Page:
If the weather forecast proves to be accurate, we are in for a stretch of the coldest weather we have experienced so far this winter.  We are being warned that low temperature readings might reach the low 20s and below.  During this abnormally cold weather, we are all going to spend a lot of time indoors in our warm homes.  Our backyard neighbors are not going to be so lucky.  Each of them has its own ways of survive the cold.  Let’s look at the amazing manner in which honeybees survive frigid temperatures.

        Before winter sets in, the males (drones) are forced out of the hive. Consequently, all that remain are females (workers) and a queen. The queen spends the winter near the center of the hive where it is the warmest.  Remarkably, the temperature in this area ranges anywhere from 80-90ºF or more.

       During the winter, honeybees form a large cluster.  This cluster has two parts.  The workers located at the outer portion of the cluster are packed closely together and constantly vibrate their wings. Here the temperate is often in the 40s. The workers’ wing vibrations help create heat. Conversely, the workers in the inner core and loosely packed.  This allows them and the queen to move about and eat nectar.  From time to time, the bees living in the outer layer change places with those confined to the inner portion of the cluster. This allows those on the outside of the cluster to eat too.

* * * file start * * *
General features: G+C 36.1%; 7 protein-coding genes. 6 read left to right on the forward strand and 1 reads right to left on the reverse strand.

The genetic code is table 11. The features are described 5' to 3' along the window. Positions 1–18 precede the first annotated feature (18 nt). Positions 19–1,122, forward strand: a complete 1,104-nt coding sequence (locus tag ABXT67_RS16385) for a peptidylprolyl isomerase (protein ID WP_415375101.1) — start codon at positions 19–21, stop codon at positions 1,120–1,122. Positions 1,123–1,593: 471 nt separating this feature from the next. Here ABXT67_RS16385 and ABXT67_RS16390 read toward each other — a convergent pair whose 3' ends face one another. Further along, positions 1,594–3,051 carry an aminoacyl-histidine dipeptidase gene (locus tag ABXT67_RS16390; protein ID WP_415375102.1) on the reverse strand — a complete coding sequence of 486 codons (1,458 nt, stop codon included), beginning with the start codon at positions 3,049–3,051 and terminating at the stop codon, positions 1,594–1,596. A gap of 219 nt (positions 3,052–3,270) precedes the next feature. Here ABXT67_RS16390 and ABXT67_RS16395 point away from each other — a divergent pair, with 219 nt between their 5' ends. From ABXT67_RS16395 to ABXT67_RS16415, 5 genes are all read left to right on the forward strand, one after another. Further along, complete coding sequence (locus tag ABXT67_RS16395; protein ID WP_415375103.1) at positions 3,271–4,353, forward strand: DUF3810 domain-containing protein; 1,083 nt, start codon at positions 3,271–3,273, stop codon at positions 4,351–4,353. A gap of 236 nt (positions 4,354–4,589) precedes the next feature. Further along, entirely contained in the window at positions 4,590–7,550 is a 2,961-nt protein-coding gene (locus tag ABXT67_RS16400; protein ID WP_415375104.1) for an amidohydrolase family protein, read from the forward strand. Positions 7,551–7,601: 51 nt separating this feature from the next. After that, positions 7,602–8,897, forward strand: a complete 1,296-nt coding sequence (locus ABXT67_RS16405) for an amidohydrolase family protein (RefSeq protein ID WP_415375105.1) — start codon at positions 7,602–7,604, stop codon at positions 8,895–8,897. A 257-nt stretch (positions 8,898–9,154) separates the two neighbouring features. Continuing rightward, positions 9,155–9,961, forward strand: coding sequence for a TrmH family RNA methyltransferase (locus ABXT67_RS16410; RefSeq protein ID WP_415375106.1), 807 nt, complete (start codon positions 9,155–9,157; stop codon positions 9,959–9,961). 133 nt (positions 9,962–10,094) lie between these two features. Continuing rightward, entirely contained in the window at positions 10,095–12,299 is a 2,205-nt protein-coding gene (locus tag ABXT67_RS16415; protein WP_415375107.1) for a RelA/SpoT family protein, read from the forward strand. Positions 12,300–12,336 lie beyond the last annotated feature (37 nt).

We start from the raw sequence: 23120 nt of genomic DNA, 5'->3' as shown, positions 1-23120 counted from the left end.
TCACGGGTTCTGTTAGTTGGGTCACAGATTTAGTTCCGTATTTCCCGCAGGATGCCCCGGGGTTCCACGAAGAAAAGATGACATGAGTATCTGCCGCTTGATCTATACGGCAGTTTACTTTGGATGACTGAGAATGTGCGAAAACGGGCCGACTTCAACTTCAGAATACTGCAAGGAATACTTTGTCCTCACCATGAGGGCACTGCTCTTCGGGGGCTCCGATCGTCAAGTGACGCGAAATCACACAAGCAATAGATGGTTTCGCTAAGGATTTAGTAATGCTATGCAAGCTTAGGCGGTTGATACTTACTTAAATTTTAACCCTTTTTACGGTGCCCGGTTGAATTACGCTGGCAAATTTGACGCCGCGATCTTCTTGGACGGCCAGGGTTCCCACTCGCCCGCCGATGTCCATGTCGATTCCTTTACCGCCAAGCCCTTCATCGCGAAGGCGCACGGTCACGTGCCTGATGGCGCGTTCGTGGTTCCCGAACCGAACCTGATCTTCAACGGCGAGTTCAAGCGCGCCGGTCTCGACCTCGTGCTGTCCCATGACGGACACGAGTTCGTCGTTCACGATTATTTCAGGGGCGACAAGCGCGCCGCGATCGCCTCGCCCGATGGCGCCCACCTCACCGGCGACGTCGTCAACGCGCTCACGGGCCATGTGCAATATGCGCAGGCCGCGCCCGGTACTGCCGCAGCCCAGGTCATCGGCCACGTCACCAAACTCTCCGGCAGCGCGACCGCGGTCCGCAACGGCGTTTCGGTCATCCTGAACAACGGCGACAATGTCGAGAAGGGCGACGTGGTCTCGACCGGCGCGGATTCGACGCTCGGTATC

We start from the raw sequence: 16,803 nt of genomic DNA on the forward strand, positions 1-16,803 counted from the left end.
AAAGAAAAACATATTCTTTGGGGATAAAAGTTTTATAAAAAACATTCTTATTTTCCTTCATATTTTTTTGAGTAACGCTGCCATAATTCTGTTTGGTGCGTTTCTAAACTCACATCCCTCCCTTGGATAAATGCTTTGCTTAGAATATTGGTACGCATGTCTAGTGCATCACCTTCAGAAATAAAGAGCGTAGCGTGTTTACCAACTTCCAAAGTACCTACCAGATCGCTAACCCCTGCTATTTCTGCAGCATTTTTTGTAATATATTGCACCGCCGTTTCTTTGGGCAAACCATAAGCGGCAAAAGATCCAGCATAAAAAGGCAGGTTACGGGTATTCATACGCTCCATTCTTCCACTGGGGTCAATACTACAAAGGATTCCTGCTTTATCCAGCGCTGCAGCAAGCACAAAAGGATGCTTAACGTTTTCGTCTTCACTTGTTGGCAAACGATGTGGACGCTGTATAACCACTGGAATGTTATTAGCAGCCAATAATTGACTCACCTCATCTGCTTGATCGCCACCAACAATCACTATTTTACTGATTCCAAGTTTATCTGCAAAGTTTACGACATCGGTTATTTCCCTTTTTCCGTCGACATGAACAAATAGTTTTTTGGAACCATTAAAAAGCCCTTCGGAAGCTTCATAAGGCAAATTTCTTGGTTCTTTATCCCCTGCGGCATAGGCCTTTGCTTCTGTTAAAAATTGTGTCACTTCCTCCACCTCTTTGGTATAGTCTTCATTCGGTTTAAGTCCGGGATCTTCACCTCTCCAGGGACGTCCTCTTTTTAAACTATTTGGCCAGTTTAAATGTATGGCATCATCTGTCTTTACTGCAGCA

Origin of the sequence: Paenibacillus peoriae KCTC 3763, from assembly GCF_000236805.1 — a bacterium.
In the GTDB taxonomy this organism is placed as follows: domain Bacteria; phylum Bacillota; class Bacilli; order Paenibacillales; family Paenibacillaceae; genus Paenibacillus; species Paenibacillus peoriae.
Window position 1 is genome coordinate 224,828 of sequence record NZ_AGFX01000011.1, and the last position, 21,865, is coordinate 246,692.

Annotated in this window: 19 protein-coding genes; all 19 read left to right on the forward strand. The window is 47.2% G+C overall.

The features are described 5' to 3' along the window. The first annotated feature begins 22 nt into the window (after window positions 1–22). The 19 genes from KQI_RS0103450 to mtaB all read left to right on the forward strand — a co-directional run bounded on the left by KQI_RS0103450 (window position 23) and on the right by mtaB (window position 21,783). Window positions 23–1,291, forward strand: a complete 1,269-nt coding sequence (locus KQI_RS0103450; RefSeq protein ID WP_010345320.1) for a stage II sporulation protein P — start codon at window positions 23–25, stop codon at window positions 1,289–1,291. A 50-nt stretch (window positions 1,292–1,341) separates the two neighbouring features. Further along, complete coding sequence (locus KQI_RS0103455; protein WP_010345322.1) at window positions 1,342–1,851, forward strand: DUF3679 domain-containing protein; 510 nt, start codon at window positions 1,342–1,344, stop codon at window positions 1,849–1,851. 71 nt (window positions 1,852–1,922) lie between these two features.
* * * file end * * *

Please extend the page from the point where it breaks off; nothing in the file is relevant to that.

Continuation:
This behavior has served the honeybee well for untold years.  However, in spite of this, an average of 38.3 percent of the managed honeybee hives in Georgia do not make it through the winter.  


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